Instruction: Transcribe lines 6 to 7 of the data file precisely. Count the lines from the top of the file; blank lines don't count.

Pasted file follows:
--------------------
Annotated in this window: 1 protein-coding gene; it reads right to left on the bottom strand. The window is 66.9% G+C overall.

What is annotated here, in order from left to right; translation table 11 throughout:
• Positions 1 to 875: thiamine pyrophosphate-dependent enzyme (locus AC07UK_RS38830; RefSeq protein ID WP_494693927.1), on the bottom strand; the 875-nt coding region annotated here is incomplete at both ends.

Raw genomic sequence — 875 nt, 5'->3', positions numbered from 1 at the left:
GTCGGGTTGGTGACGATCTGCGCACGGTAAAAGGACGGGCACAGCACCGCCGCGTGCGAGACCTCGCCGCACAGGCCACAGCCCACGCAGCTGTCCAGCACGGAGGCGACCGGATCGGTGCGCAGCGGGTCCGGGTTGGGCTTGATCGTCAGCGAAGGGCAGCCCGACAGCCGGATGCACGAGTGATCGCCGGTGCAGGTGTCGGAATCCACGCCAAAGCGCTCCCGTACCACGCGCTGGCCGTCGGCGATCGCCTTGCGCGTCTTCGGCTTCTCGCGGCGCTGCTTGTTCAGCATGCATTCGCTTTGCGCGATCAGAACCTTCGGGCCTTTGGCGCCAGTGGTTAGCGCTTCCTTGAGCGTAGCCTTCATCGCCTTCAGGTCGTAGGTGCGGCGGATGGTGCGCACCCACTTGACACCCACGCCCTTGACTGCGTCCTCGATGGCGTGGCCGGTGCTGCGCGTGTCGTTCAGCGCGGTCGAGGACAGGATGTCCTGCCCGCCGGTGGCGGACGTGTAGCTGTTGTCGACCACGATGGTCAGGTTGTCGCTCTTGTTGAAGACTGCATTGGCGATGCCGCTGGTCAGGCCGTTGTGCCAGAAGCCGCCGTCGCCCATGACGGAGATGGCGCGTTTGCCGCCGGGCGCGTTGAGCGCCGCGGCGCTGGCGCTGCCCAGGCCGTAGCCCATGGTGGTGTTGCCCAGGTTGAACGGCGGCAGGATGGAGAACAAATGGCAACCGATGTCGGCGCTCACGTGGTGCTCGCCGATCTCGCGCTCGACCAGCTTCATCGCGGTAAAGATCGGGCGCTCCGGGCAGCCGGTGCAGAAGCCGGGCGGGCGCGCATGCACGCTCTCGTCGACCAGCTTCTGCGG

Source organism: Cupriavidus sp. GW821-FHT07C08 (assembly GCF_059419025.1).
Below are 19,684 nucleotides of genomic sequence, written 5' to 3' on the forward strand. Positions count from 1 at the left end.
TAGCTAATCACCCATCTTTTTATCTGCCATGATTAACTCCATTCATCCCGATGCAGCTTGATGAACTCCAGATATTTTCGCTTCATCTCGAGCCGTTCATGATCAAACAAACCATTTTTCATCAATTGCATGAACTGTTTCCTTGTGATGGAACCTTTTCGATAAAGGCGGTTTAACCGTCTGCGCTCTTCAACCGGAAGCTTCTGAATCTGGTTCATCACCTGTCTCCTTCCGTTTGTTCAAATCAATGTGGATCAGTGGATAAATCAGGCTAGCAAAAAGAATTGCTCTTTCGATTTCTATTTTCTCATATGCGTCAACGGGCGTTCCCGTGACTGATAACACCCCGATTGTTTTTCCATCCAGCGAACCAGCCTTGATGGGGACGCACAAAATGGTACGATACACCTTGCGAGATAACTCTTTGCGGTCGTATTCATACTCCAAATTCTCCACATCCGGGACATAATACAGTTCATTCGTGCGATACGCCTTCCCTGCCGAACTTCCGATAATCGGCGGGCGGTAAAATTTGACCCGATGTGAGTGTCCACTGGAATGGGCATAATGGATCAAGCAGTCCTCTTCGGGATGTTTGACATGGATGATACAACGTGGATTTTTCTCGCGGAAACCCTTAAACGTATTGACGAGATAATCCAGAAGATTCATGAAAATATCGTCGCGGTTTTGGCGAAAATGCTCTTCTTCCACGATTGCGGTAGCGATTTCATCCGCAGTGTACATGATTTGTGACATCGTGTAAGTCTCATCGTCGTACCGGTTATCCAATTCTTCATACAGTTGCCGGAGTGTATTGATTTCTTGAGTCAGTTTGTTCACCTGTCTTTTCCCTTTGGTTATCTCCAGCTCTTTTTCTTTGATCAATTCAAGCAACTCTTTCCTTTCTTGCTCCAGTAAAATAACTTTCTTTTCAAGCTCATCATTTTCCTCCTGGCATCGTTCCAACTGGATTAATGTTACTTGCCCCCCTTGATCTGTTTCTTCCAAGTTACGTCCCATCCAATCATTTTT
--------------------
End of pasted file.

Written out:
Source organism: Cupriavidus sp. GW821-FHT07C08 (assembly GCF_059419025.1).
Below are 19,684 nucleotides of genomic sequence, written 5' to 3' on the forward strand. Positions count from 1 at the left end.